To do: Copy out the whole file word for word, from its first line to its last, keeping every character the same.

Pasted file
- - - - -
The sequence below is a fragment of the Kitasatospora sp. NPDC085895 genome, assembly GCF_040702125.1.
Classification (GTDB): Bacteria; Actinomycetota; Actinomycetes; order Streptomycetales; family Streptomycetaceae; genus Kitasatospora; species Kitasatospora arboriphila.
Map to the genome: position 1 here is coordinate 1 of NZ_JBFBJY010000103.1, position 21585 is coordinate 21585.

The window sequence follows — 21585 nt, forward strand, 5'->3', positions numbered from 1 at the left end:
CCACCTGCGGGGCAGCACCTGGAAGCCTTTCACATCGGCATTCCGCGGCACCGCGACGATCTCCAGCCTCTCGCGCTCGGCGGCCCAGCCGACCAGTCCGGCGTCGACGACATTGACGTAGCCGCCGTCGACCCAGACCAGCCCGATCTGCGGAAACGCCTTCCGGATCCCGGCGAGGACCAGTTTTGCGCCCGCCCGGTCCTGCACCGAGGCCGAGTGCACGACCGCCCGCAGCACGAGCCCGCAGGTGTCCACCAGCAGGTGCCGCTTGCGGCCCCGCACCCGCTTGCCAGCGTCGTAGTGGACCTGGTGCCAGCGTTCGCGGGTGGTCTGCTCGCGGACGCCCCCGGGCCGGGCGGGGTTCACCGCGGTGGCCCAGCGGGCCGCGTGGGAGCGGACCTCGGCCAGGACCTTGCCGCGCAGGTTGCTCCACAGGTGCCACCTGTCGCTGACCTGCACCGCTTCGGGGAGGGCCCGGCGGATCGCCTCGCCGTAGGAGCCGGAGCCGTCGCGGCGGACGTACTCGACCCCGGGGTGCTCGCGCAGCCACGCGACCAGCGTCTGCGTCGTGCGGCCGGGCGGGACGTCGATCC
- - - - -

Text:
The sequence below is a fragment of the Kitasatospora sp. NPDC085895 genome, assembly GCF_040702125.1.
Classification (GTDB): Bacteria; Actinomycetota; Actinomycetes; order Streptomycetales; family Streptomycetaceae; genus Kitasatospora; species Kitasatospora arboriphila.
Map to the genome: position 1 here is coordinate 1 of NZ_JBFBJY010000103.1, position 21585 is coordinate 21585.

The window sequence follows — 21585 nt, forward strand, 5'->3', positions numbered from 1 at the left end:
CCACCTGCGGGGCAGCACCTGGAAGCCTTTCACATCGGCATTCCGCGGCACCGCGACGATCTCCAGCCTCTCGCGCTCGGCGGCCCAGCCGACCAGTCCGGCGTCGACGACATTGACGTAGCCGCCGTCGACCCAGACCAGCCCGATCTGCGGAAACGCCTTCCGGATCCCGGCGAGGACCAGTTTTGCGCCCGCCCGGTCCTGCACCGAGGCCGAGTGCACGACCGCCCGCAGCACGAGCCCGCAGGTGTCCACCAGCAGGTGCCGCTTGCGGCCCCGCACCCGCTTGCCAGCGTCGTAGTGGACCTGGTGCCAGCGTTCGCGGGTGGTCTGCTCGCGGACGCCCCCGGGCCGGGCGGGGTTCACCGCGGTGGCCCAGCGGGCCGCGTGGGAGCGGACCTCGGCCAGGACCTTGCCGCGCAGGTTGCTCCACAGGTGCCACCTGTCGCTGACCTGCACCGCTTCGGGGAGGGCCCGGCGGATCGCCTCGCCGTAGGAGCCGGAGCCGTCGCGGCGGACGTACTCGACCCCGGGGTGCTCGCGCAGCCACGCGACCAGCGTCTGCGTCGTGCGGCCGGGCGGGACGTCGATCC